Harjes: Right. And it's important to remember, Pfizer doesn't get 100% of this revenue. Medivation splits their U.S. profits on Xtandi in the U.S., and they get double-digit royalties on Xtandi sales overseas. So, they still do have to send a good chunk of that profit back to Astellas.
Campbell: Right, which is why we have trailing-12-month sales, forecasts for this year like $950 [million] to $960 million in revenue for Medivation. The royalty rate -- because people probably want to know that -- I think it's about 15% on ex-U.S. sales that Pfizer will now get.
Harjes: Right. So, Xtandi, clearly a big deal, could be poised to have its label expanded considerably. Definitely a big catalyst in this acquisition. But, also probably important to point out that Medivation does have two other drugs that are in development, one of which is Talazoparib...
Campbell: Sure. (laughs)
Harjes: That's being studied in breast, prostate, lung, and ovarian cancers, could get its first approval, maybe, in 2018. I've seen one estimate for a little under $1 billion in peak sales. Medivation also has another early stage drug in development for brain tumors and lymphoma. There is a little bit more to this pipeline than just Xtandi.
Campbell: Right. You could argue that the purchase price is based not only on expecting a doubling-plus in Xtandi's peak sales over the course of the next coming years, but also an approval of Talazoparib. That drug was formally owned by BioMarin, Medivation bought it. There's a trial ongoing with data expected next year. If those results are solid, yeah, like you said, they could have another $1 billion drug on the market by 2018. So, there's a lot of different reasons to like this deal for what it does to Pfizer as far as reenergizing or fueling its future growth. And Pfizer has not been shy about doing acquisitions, and it's not been shy about saying, "Listen, we're back to picking up year-over-year sales growth."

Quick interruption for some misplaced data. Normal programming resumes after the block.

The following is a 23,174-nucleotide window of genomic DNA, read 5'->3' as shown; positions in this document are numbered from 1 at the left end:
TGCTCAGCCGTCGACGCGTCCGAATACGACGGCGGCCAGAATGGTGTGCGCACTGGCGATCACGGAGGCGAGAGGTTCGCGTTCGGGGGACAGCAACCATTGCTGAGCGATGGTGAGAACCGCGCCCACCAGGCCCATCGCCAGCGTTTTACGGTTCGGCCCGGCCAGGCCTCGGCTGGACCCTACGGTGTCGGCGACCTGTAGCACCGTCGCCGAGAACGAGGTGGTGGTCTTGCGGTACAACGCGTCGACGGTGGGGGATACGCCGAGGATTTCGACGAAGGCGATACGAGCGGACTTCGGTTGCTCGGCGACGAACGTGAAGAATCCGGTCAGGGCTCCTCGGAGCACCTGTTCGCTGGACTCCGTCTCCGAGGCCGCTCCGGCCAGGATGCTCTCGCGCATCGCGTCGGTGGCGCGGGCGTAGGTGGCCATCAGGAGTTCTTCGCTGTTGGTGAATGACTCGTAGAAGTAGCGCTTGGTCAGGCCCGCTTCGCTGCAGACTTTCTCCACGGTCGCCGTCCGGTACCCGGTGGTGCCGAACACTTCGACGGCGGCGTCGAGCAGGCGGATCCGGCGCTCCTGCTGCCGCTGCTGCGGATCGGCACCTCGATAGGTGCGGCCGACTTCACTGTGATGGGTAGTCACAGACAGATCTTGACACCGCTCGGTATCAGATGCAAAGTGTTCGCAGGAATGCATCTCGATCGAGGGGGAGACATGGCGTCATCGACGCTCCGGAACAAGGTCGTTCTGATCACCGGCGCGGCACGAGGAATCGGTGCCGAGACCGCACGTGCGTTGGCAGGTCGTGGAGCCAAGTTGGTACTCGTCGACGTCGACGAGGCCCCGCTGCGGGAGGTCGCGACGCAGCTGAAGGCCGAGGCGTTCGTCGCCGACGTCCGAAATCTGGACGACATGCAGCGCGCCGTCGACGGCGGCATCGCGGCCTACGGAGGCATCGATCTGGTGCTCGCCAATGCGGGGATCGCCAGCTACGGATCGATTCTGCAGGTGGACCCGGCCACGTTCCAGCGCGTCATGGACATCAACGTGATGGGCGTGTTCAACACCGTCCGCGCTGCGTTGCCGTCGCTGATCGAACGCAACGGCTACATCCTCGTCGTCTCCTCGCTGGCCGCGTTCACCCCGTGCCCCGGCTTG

Harjes: I would also argue that Pfizer hasn't been terrible successful with its acquisitions, at least not lately. They need a good acquisition now, especially with their post-Allergan failure. We talked about that on the show, initially, when the breakup fell through for this merger between Pfizer and Allergan. And I would also argue that their recent acquisition of Anacor for $5.2 billion for this one drug, Crisaborole, I think that was probably too much money that they paid for it. Some say the drug could hit $1 billion in peak sales, but there is a ton of competition in the space that it's working in, including some from Celgene. Honestly, when I look at this, I don't quite like the deal. What do you think? Do you?
Campbell: I like it because it's immediately accretive. I think if they weren't able to say that it was immediately accretive to the bottom line, then I would agree with you. But as long as we're able to have it boost profitability based on its current sales pace, not including any other future approvals, then I think it's fine.